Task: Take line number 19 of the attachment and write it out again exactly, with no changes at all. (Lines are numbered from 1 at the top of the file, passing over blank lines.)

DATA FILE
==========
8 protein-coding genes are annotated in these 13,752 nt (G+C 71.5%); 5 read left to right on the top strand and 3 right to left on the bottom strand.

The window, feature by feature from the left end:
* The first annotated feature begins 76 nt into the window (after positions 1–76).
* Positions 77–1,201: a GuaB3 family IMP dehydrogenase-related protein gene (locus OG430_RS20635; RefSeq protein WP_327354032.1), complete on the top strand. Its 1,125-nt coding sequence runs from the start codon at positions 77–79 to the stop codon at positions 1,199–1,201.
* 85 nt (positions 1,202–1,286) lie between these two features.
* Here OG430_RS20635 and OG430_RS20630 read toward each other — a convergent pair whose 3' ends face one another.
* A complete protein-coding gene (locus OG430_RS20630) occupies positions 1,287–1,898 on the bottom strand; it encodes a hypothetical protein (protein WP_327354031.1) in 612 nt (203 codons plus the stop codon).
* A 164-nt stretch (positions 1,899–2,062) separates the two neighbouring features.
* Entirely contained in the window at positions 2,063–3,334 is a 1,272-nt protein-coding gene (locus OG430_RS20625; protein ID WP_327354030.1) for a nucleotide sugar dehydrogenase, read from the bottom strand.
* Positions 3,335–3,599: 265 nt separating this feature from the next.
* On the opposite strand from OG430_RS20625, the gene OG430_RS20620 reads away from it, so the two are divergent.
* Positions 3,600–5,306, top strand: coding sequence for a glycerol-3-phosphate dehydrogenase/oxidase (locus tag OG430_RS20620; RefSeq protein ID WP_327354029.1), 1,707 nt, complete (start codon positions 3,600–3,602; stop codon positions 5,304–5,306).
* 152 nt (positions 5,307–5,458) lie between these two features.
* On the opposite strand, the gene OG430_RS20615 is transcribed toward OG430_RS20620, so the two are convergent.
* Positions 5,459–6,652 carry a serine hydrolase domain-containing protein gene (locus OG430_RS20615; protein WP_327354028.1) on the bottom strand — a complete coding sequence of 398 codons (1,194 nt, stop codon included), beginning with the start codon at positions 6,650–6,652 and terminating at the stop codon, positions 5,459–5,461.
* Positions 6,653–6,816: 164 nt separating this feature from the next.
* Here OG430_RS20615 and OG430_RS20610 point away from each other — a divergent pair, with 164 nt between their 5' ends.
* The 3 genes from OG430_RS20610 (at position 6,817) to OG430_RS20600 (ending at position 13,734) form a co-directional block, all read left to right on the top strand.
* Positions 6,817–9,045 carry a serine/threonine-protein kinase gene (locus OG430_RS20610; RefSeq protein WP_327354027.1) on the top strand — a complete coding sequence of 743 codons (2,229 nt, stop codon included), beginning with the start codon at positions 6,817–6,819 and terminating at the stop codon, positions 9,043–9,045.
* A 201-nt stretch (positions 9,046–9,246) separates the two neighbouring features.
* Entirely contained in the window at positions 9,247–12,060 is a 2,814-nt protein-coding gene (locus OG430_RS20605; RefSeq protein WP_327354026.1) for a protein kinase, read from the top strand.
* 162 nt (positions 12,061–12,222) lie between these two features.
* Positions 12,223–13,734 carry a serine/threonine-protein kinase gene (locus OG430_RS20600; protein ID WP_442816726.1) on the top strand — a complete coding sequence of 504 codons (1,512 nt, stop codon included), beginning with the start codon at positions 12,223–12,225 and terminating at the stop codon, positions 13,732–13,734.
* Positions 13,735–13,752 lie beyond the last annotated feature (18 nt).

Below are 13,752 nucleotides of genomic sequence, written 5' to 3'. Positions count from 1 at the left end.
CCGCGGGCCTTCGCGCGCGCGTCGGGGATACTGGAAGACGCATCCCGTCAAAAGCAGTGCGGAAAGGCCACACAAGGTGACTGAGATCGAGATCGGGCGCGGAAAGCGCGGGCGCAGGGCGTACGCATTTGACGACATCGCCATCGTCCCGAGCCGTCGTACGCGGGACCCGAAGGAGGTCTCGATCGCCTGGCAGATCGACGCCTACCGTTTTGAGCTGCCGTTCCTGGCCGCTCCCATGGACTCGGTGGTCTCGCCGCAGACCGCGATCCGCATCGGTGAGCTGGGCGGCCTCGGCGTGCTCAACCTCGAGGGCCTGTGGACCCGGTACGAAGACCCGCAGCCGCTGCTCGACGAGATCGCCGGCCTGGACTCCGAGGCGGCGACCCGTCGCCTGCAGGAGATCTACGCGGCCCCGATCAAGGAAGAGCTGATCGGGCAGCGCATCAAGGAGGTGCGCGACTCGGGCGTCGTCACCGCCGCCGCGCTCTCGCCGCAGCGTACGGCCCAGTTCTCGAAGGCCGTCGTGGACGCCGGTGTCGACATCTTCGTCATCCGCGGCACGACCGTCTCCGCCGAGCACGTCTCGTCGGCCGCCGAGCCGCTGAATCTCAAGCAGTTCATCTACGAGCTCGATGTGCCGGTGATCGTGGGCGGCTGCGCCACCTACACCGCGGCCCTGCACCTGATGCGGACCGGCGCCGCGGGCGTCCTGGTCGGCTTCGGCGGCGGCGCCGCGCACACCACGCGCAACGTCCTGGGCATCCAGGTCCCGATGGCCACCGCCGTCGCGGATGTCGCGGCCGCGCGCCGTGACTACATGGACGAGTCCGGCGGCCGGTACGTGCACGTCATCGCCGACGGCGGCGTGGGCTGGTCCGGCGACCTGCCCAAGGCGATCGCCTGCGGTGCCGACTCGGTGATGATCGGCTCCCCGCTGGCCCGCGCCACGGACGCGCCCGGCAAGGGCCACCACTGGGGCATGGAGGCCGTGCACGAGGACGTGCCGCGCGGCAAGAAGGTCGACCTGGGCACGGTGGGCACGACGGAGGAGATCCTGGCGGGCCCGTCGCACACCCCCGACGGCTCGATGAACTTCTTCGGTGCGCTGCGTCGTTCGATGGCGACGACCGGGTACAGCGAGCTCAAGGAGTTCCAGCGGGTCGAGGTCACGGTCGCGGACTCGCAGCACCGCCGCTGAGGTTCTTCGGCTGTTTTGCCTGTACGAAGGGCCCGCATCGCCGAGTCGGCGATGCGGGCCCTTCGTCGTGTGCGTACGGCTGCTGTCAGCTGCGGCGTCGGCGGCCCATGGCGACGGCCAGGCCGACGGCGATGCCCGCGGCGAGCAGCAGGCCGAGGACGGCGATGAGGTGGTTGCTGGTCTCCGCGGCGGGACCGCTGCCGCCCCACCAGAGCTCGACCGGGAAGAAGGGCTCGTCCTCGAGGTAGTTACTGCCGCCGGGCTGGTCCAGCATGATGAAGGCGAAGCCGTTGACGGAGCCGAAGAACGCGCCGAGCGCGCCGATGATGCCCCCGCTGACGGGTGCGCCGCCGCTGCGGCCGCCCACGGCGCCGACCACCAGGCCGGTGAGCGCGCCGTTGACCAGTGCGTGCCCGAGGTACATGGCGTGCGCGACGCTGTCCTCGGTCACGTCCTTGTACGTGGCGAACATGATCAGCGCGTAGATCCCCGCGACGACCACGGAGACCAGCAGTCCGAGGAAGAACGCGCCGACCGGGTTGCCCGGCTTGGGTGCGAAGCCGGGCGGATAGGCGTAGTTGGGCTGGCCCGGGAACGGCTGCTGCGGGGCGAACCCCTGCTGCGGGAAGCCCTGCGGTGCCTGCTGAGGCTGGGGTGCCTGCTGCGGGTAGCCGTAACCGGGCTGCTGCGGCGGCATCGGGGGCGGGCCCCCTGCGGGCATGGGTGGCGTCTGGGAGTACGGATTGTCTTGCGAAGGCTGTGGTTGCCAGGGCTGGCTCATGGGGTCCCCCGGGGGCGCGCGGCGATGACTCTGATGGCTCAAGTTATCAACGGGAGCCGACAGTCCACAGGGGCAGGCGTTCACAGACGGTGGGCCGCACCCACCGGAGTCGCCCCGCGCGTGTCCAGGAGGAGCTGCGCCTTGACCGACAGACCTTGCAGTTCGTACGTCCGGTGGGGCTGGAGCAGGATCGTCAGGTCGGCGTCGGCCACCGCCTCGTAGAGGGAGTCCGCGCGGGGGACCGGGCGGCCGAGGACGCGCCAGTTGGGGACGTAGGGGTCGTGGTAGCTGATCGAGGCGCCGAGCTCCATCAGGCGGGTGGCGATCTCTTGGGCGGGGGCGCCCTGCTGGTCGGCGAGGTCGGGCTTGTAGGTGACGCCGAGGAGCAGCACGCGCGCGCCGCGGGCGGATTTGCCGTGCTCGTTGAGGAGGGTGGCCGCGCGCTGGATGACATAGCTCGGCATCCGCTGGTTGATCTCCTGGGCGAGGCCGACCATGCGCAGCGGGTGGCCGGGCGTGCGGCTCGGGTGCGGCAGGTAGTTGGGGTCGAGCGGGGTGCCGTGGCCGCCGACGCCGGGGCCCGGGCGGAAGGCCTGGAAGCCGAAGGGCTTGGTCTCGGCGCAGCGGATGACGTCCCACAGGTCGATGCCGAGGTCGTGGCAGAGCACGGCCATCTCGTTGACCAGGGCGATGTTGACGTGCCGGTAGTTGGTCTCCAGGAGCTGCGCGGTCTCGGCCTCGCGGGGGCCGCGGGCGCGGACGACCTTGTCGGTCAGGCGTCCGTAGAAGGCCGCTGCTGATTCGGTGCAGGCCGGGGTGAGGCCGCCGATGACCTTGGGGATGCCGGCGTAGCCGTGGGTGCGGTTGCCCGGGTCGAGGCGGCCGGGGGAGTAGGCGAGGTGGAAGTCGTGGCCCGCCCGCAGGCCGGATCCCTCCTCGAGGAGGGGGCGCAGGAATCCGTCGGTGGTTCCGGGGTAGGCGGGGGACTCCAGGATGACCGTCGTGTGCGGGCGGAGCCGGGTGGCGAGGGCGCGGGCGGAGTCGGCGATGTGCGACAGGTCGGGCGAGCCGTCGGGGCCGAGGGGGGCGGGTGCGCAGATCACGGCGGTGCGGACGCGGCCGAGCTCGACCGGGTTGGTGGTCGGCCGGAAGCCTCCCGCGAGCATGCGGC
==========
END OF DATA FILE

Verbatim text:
* Positions 6,817–9,045 carry a serine/threonine-protein kinase gene (locus OG430_RS20610; RefSeq protein WP_327354027.1) on the top strand — a complete coding sequence of 743 codons (2,229 nt, stop codon included), beginning with the start codon at positions 6,817–6,819 and terminating at the stop codon, positions 9,043–9,045.